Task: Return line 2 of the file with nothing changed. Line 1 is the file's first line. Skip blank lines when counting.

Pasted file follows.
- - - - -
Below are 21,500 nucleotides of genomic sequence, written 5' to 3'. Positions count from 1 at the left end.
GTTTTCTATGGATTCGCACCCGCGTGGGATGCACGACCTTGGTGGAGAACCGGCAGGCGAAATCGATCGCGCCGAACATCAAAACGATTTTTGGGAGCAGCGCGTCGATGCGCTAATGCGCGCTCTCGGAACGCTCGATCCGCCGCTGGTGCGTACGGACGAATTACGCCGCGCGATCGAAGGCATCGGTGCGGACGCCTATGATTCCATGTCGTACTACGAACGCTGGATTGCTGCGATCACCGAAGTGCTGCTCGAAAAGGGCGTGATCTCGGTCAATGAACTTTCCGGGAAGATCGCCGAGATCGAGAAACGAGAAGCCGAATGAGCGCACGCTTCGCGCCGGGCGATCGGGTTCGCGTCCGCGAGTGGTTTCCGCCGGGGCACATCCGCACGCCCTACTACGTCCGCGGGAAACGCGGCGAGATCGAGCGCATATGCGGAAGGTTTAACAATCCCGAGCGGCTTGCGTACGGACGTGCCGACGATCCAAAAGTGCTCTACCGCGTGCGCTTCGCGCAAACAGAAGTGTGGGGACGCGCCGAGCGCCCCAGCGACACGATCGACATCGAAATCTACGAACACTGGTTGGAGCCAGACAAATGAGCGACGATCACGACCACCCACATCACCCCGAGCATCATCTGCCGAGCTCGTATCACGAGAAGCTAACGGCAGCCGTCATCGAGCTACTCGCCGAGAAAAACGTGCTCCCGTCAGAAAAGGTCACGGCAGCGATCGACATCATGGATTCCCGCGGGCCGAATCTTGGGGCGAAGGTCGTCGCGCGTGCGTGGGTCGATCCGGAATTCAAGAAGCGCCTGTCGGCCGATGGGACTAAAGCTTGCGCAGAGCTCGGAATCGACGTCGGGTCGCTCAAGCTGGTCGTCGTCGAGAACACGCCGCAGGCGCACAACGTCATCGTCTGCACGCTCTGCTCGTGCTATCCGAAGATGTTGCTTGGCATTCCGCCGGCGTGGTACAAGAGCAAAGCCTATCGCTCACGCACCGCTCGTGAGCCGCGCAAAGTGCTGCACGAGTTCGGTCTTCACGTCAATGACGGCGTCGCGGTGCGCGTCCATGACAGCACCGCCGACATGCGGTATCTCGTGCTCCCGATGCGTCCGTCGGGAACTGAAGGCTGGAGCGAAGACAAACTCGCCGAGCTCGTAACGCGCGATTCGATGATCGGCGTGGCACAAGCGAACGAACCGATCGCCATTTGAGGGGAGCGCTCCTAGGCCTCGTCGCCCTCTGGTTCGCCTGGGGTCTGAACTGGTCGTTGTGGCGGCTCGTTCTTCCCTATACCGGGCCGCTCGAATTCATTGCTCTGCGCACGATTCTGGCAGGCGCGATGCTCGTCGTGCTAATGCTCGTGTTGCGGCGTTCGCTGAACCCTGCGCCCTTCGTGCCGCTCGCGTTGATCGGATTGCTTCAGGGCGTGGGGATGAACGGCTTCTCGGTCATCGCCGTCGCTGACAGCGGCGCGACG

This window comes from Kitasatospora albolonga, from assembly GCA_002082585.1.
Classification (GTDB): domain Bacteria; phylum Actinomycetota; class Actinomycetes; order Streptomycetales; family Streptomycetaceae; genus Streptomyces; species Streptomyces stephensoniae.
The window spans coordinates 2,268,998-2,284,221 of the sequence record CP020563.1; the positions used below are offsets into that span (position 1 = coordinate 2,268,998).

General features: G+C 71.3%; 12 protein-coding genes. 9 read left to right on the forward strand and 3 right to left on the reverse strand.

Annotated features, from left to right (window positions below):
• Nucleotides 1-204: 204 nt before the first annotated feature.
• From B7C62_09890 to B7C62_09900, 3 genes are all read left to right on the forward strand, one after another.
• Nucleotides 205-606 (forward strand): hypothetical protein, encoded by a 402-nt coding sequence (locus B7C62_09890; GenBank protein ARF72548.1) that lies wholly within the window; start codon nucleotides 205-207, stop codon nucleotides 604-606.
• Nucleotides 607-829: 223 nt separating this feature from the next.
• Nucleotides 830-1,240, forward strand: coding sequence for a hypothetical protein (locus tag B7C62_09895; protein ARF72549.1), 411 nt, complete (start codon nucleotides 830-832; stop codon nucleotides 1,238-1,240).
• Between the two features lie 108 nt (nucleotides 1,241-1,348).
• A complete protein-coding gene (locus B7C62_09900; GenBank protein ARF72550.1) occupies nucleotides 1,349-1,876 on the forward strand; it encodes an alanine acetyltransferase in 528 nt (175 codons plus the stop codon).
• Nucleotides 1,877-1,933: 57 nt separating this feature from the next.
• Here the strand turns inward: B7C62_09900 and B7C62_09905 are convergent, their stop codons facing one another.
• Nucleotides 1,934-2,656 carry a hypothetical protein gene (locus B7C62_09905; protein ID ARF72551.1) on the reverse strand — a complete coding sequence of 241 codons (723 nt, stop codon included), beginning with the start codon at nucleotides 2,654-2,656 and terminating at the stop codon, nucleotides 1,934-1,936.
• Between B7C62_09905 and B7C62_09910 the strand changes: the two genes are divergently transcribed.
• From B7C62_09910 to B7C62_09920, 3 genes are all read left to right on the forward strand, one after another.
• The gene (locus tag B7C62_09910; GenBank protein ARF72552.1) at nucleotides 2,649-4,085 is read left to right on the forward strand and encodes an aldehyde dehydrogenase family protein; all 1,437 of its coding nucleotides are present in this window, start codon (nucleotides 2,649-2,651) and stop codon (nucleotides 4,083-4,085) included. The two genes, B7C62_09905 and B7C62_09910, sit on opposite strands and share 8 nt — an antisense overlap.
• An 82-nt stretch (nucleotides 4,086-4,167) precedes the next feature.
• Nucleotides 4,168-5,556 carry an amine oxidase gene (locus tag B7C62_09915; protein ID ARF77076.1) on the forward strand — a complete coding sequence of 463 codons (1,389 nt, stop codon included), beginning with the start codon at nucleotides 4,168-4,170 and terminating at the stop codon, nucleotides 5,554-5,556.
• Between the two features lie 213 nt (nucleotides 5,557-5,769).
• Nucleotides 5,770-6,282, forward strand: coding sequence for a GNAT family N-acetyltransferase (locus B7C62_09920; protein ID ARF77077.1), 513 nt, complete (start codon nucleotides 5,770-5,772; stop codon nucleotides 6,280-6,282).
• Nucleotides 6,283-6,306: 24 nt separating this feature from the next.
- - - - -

GTTTTCTATGGATTCGCACCCGCGTGGGATGCACGACCTTGGTGGAGAACCGGCAGGCGAAATCGATCGCGCCGAACATCAAAACGATTTTTGGGAGCAGCGCGTCGATGCGCTAATGCGCGCTCTCGGAACGCTCGATCCGCCGCTGGTGCGTACGGACGAATTACGCCGCGCGATCGAAGGCATCGGTGCGGACGCCTATGATTCCATGTCGTACTACGAACGCTGGATTGCTGCGATCACCGAAGTGCTGCTCGAAAAGGGCGTGATCTCGGTCAATGAACTTTCCGGGAAGATCGCCGAGATCGAGAAACGAGAAGCCGAATGAGCGCACGCTTCGCGCCGGGCGATCGGGTTCGCGTCCGCGAGTGGTTTCCGCCGGGGCACATCCGCACGCCCTACTACGTCCGCGGGAAACGCGGCGAGATCGAGCGCATATGCGGAAGGTTTAACAATCCCGAGCGGCTTGCGTACGGACGTGCCGACGATCCAAAAGTGCTCTACCGCGTGCGCTTCGCGCAAACAGAAGTGTGGGGACGCGCCGAGCGCCCCAGCGACACGATCGACATCGAAATCTACGAACACTGGTTGGAGCCAGACAAATGAGCGACGATCACGACCACCCACATCACCCCGAGCATCATCTGCCGAGCTCGTATCACGAGAAGCTAACGGCAGCCGTCATCGAGCTACTCGCCGAGAAAAACGTGCTCCCGTCAGAAAAGGTCACGGCAGCGATCGACATCATGGATTCCCGCGGGCCGAATCTTGGGGCGAAGGTCGTCGCGCGTGCGTGGGTCGATCCGGAATTCAAGAAGCGCCTGTCGGCCGATGGGACTAAAGCTTGCGCAGAGCTCGGAATCGACGTCGGGTCGCTCAAGCTGGTCGTCGTCGAGAACACGCCGCAGGCGCACAACGTCATCGTCTGCACGCTCTGCTCGTGCTATCCGAAGATGTTGCTTGGCATTCCGCCGGCGTGGTACAAGAGCAAAGCCTATCGCTCACGCACCGCTCGTGAGCCGCGCAAAGTGCTGCACGAGTTCGGTCTTCACGTCAATGACGGCGTCGCGGTGCGCGTCCATGACAGCACCGCCGACATGCGGTATCTCGTGCTCCCGATGCGTCCGTCGGGAACTGAAGGCTGGAGCGAAGACAAACTCGCCGAGCTCGTAACGCGCGATTCGATGATCGGCGTGGCACAAGCGAACGAACCGATCGCCATTTGAGGGGAGCGCTCCTAGGCCTCGTCGCCCTCTGGTTCGCCTGGGGTCTGAACTGGTCGTTGTGGCGGCTCGTTCTTCCCTATACCGGGCCGCTCGAATTCATTGCTCTGCGCACGATTCTGGCAGGCGCGATGCTCGTCGTGCTAATGCTCGTGTTGCGGCGTTCGCTGAACCCTGCGCCCTTCGTGCCGCTCGCGTTGATCGGATTGCTTCAGGGCGTGGGGATGAACGGCTTCTCGGTCATCGCCGTCGCTGACAGCGGCGCGACG